(Opponent) Then the things are absolutely destroyed.

(Answer) To this he says: Though it has passed away, its destruction is denied, for the cause persists, and as the effect is no different from the cause, absolute destruction is certainly refuted. Now here it is said by some people:

(Opponent) This is a case of the fallacy of self-contradiction. How so? The modification passes away out of manifestation, for its permanence is denied; yet though it has passed away, it still exists, for its destruction is denied. So a reason has been given ‘because permanence is denied’ which is contradicted by the conclusion ‘though passed away, the modification still exists’.

How can this be? Manifestation is coming to be what a thing is (ātma-lābha); passing (apāya) is its disappearance (pracyuti). If a modification, destroyed from being-what-it-is (ātma-lābha), (yet still) exists, it cannot be denied that it is permanent. Existence of the modification even when passed away out of manifestation has to be called permanence (on this showing).

What denies permanence is the disappearance of the modification from being-what-it-is; what disappears from being-what-it-is is impermanent; what exists does not disappear from being-what-it-is. Existence, and disappearance of being-what-it-is are two opposing qualities (dharma), and these two can not coexist. This reason, which having settled for a final conclusion goes on to negate that very same thing is what is termed a self-contradictory reason(ing).

(Answer) Our position has no such defect. As when something like a jar, though present, is not perceived (because it is) in an inner apartment, but cannot thereby be stated not to exist, inasmuch as it is made manifest by means of a light, so this triple world, coming together as causal relationship, is present but not clearly manifest, because it consists essentially of guṇa-s, but is made manifest by the impelling cause of the purposes of Puruṣa.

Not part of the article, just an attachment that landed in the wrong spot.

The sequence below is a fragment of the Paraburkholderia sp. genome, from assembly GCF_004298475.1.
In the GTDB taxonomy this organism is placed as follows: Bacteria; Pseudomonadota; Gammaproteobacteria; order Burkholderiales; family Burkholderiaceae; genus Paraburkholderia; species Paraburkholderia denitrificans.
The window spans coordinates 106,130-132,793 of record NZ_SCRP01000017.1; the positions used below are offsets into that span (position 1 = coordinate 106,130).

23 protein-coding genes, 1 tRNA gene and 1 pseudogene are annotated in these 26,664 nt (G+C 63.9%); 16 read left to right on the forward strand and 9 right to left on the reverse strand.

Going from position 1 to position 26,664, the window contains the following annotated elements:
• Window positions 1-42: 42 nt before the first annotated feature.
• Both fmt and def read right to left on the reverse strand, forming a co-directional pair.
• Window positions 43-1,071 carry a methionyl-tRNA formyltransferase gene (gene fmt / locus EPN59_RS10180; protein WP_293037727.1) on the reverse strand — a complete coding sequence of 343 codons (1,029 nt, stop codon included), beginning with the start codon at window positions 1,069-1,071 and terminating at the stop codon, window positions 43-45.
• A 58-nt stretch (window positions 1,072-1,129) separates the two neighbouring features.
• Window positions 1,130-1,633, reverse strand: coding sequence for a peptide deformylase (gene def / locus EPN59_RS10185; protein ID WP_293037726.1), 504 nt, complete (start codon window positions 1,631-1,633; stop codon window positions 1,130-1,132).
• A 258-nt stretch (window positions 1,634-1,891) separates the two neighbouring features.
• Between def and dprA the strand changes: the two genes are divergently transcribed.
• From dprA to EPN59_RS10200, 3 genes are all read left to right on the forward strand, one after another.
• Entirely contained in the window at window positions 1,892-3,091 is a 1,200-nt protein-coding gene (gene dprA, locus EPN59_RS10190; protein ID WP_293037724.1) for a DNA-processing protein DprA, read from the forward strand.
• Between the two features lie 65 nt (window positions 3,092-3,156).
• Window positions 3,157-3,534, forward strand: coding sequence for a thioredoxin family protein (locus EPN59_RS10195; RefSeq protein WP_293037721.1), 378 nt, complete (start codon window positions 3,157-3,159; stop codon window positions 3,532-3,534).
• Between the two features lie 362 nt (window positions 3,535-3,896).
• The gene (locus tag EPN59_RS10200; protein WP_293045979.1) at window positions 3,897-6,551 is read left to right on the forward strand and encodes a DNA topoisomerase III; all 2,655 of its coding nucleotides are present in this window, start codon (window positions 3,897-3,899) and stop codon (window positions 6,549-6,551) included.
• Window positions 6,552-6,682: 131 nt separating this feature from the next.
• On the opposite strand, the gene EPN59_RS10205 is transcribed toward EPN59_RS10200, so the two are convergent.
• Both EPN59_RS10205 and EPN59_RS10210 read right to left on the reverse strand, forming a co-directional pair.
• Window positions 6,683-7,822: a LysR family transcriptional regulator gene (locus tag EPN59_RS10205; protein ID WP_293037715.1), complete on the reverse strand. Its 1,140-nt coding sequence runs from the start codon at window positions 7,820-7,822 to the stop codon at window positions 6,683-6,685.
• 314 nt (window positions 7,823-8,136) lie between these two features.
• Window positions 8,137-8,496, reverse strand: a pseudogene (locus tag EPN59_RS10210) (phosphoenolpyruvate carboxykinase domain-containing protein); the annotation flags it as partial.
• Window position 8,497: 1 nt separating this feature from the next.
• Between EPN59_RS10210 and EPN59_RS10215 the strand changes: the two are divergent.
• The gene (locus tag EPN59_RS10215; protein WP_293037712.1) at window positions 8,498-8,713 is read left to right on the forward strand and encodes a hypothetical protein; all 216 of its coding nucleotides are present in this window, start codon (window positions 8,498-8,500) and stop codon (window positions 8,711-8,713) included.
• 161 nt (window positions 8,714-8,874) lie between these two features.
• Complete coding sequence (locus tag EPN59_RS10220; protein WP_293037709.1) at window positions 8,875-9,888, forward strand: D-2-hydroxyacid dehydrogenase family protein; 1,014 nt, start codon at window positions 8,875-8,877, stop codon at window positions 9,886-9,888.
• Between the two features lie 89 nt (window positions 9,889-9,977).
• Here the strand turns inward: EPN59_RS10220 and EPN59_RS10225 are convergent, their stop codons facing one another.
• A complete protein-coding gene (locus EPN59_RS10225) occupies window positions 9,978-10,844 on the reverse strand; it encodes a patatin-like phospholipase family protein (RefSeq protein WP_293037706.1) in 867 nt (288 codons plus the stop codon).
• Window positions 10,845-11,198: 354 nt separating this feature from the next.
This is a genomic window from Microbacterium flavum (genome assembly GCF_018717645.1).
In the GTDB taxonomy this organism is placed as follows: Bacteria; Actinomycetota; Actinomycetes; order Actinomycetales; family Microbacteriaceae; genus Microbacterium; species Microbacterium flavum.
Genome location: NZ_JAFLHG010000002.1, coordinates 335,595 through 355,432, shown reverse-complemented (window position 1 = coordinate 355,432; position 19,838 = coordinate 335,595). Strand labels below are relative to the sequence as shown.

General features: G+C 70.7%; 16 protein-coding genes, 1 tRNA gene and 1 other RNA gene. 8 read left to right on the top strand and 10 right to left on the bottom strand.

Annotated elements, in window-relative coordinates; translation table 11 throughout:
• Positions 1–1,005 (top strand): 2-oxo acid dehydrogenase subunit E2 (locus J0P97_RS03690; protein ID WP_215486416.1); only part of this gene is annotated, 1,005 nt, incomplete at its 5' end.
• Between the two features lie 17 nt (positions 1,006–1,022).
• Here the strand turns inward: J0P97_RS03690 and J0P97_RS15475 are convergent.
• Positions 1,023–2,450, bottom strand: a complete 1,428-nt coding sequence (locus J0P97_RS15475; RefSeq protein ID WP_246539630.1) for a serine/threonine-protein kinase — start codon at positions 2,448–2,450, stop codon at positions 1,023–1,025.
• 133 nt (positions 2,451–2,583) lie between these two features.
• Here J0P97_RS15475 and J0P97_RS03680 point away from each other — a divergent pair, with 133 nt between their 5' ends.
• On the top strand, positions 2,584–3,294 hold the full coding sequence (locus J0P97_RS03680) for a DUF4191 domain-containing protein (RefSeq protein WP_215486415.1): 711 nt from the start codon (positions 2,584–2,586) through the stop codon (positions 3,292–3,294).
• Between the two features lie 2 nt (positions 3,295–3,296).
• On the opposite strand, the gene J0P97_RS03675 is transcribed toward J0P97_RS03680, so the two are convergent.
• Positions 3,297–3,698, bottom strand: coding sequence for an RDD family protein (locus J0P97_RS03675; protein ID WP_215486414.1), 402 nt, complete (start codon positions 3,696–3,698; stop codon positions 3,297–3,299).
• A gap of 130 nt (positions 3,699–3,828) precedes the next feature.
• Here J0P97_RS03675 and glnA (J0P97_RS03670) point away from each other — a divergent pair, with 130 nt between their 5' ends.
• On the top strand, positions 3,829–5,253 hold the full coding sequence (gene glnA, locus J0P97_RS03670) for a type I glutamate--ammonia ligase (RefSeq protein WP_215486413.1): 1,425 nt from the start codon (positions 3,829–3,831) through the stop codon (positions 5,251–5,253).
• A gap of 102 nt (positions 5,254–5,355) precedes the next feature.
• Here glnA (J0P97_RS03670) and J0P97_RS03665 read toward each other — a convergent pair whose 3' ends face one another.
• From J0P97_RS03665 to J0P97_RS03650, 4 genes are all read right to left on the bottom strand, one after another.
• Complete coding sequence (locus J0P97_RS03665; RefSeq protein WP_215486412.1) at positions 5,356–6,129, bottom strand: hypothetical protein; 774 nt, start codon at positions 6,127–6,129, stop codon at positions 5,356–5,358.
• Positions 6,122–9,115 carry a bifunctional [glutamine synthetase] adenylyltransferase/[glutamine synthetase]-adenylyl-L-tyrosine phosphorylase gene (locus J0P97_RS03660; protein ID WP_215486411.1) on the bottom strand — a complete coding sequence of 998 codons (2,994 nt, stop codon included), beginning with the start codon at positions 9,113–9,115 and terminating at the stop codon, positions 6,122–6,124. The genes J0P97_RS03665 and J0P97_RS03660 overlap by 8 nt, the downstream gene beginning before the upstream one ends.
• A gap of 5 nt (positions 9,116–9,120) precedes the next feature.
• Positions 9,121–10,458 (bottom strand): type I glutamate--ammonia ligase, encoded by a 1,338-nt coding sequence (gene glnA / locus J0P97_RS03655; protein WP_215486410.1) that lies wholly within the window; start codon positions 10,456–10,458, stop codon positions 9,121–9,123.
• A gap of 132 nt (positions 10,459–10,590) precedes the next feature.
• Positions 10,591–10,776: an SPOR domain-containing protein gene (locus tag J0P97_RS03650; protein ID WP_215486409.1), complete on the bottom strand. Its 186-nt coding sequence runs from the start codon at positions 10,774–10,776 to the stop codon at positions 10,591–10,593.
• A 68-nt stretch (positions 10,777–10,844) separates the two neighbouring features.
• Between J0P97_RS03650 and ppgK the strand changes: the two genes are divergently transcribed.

So it is that motion, on the destruction of its own saṃskāra and manifestation of the saṃskāra of stasis, according to causal association, goes out of manifestation. As when the light of a lamp is covered up, a jar and so on, though present, go out of manifestation because of the obscuring darkness, so here too the Great principle and the other qualities undergo creation and dissolution in the three time-periods, but not so sattva and the other two guṇa-s which possess those dharma-s.

So it is that the ultimate support of the Great principle and the rest, by sattva and the other two guṇa-s, does not have the quality of manifesting as a qualified thing (dharma-bhūta), but being a mass of altogether latent (niruddha) subtle dharma-s, is not perceived in the form of manifestation of physical dharma-s. Thus it was said: Everything in the three worlds passes out of manifestation, not that it passes away from the nature of the dharmin. And because it is permanent in its nature of dharmin, it is further said: Though it has passed away, it exists.

Thus there is a single dharmin of manifest form and also of potential form. As manifest it is transient, and as potential it is permanent, so how is there any contradiction? Devadatta, who is always seen going about in the course of his business, will not cease to be when his activity ceases: it is only the activity that has disappeared. So it is that the dharmin exists in the unmanifest state, as it is also observed in the state of manifestation; (when unmanifest) it is like a jar left in complete darkness.